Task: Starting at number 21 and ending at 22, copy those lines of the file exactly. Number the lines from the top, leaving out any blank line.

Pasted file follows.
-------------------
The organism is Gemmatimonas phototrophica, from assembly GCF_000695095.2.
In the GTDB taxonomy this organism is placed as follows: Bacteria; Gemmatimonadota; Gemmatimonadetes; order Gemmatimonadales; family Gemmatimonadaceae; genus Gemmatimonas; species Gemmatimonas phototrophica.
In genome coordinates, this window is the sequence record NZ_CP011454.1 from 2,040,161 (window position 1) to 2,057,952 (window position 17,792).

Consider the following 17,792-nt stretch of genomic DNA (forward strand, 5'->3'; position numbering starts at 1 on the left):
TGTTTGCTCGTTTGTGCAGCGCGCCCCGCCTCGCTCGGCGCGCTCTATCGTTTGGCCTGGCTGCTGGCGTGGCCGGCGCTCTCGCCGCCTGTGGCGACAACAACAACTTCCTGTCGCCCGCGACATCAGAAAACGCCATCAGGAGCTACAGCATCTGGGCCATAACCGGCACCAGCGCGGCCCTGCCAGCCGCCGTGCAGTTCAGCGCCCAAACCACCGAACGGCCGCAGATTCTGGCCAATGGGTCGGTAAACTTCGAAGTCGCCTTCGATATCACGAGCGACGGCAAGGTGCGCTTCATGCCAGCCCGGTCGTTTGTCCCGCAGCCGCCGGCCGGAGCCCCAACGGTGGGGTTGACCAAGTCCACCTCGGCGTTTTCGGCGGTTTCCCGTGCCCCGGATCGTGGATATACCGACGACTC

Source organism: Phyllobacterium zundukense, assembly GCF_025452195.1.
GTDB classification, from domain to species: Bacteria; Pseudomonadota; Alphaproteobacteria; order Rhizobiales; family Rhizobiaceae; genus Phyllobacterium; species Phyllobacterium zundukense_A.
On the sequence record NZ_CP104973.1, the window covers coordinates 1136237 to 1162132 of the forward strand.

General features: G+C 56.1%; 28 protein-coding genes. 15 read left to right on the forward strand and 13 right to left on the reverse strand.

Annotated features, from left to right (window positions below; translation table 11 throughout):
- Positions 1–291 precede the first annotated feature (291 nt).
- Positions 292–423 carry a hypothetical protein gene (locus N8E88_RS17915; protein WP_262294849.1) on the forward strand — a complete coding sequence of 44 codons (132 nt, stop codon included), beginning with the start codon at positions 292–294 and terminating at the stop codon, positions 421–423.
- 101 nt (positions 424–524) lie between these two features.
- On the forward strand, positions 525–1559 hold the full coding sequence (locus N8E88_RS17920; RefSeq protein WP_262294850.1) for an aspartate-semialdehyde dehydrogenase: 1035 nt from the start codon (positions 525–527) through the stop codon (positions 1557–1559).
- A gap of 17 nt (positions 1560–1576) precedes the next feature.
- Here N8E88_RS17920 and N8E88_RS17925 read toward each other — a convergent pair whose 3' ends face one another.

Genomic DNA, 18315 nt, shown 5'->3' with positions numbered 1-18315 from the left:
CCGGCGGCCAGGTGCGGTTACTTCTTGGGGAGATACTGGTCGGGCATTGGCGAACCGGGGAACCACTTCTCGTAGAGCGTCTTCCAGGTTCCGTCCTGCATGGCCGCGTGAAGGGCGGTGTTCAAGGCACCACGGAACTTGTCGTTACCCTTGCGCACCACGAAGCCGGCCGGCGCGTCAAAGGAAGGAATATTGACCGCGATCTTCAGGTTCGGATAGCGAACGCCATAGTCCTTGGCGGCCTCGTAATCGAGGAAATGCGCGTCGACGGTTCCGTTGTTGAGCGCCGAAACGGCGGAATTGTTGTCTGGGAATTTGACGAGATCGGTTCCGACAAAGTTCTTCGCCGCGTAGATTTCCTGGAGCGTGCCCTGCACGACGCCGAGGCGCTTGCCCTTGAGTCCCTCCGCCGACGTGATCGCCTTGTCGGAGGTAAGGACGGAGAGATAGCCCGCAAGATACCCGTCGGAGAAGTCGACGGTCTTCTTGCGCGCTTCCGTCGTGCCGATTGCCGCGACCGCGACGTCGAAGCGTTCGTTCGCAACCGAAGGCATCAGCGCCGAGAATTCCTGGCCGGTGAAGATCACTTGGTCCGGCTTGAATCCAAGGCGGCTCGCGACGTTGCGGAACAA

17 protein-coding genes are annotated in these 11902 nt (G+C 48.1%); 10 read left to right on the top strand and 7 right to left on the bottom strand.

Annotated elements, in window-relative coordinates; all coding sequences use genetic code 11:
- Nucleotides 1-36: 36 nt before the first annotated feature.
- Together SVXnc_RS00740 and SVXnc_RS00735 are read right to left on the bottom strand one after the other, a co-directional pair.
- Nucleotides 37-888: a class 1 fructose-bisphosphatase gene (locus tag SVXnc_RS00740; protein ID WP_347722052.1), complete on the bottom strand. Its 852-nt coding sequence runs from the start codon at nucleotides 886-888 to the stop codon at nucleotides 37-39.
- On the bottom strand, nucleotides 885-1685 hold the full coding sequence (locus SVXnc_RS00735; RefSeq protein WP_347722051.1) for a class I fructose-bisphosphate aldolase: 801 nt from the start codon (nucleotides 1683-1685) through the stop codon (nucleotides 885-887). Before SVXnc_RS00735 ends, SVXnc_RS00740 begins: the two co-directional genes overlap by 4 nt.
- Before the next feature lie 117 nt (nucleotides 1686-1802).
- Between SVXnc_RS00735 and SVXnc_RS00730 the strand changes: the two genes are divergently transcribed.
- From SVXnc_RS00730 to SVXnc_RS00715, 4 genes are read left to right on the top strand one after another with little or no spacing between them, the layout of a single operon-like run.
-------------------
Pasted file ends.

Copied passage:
- Nucleotides 1-36: 36 nt before the first annotated feature.
- Together SVXnc_RS00740 and SVXnc_RS00735 are read right to left on the bottom strand one after the other, a co-directional pair.